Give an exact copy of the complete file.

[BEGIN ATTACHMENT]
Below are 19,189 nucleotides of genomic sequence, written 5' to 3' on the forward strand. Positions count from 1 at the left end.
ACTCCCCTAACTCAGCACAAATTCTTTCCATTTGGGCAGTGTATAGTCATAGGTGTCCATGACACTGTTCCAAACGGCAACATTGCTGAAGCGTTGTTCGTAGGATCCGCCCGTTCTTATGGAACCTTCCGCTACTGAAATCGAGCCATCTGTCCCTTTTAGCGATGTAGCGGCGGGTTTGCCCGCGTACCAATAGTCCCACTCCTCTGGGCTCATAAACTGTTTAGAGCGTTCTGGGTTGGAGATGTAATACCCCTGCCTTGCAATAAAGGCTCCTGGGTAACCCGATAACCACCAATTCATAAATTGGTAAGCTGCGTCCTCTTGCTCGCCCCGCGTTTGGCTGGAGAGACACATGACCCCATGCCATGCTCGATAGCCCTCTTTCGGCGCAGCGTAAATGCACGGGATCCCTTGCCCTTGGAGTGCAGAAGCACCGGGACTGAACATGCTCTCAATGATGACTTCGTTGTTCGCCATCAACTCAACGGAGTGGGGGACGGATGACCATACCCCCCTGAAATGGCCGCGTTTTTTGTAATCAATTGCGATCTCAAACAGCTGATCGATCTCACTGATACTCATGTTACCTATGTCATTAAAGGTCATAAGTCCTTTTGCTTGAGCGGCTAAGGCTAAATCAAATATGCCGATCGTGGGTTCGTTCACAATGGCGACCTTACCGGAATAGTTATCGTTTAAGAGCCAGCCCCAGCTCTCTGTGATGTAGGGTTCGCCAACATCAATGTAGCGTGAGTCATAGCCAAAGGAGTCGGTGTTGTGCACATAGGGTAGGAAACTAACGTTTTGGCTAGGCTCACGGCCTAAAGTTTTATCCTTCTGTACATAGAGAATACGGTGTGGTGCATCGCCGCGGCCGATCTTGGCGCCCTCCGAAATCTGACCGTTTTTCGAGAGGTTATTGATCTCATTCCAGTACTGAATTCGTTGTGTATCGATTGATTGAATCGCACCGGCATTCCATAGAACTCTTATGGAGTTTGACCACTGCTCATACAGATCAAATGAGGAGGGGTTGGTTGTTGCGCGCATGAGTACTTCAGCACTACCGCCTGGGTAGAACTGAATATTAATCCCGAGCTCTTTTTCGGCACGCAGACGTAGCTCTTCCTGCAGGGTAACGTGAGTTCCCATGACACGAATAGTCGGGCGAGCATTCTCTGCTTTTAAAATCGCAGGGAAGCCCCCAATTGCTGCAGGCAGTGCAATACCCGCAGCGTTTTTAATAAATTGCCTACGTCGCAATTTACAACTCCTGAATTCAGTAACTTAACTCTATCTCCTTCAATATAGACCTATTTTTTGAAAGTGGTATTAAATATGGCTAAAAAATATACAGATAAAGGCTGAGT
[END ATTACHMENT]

Below are 19,189 nucleotides of genomic sequence, written 5' to 3' on the forward strand. Positions count from 1 at the left end.
ACTCCCCTAACTCAGCACAAATTCTTTCCATTTGGGCAGTGTATAGTCATAGGTGTCCATGACACTGTTCCAAACGGCAACATTGCTGAAGCGTTGTTCGTAGGATCCGCCCGTTCTTATGGAACCTTCCGCTACTGAAATCGAGCCATCTGTCCCTTTTAGCGATGTAGCGGCGGGTTTGCCCGCGTACCAATAGTCCCACTCCTCTGGGCTCATAAACTGTTTAGAGCGTTCTGGGTTGGAGATGTAATACCCCTGCCTTGCAATAAAGGCTCCTGGGTAACCCGATAACCACCAATTCATAAATTGGTAAGCTGCGTCCTCTTGCTCGCCCCGCGTTTGGCTGGAGAGACACATGACCCCATGCCATGCTCGATAGCCCTCTTTCGGCGCAGCGTAAATGCACGGGATCCCTTGCCCTTGGAGTGCAGAAGCACCGGGACTGAACATGCTCTCAATGATGACTTCGTTGTTCGCCATCAACTCAACGGAGTGGGGGACGGATGACCATACCCCCCTGAAATGGCCGCGTTTTTTGTAATCAATTGCGATCTCAAACAGCTGATCGATCTCACTGATACTCATGTTACCTATGTCATTAAAGGTCATAAGTCCTTTTGCTTGAGCGGCTAAGGCTAAATCAAATATGCCGATCGTGGGTTCGTTCACAATGGCGACCTTACCGGAATAGTTATCGTTTAAGAGCCAGCCCCAGCTCTCTGTGATGTAGGGTTCGCCAACATCAATGTAGCGTGAGTCATAGCCAAAGGAGTCGGTGTTGTGCACATAGGGTAGGAAACTAACGTTTTGGCTAGGCTCACGGCCTAAAGTTTTATCCTTCTGTACATAGAGAATACGGTGTGGTGCATCGCCGCGGCCGATCTTGGCGCCCTCCGAAATCTGACCGTTTTTCGAGAGGTTATTGATCTCATTCCAGTACTGAATTCGTTGTGTATCGATTGATTGAATCGCACCGGCATTCCATAGAACTCTTATGGAGTTTGACCACTGCTCATACAGATCAAATGAGGAGGGGTTGGTTGTTGCGCGCATGAGTACTTCAGCACTACCGCCTGGGTAGAACTGAATATTAATCCCGAGCTCTTTTTCGGCACGCAGACGTAGCTCTTCCTGCAGGGTAACGTGAGTTCCCATGACACGAATAGTCGGGCGAGCATTCTCTGCTTTTAAAATCGCAGGGAAGCCCCCAATTGCTGCAGGCAGTGCAATACCCGCAGCGTTTTTAATAAATTGCCTACGTCGCAATTTACAACTCCTGAATTCAGTAACTTAACTCTATCTCCTTCAATATAGACCTATTTTTTGAAAGTGGTATTAAATATGGCTAAAAAATATACAGATAAAGGCTGAGT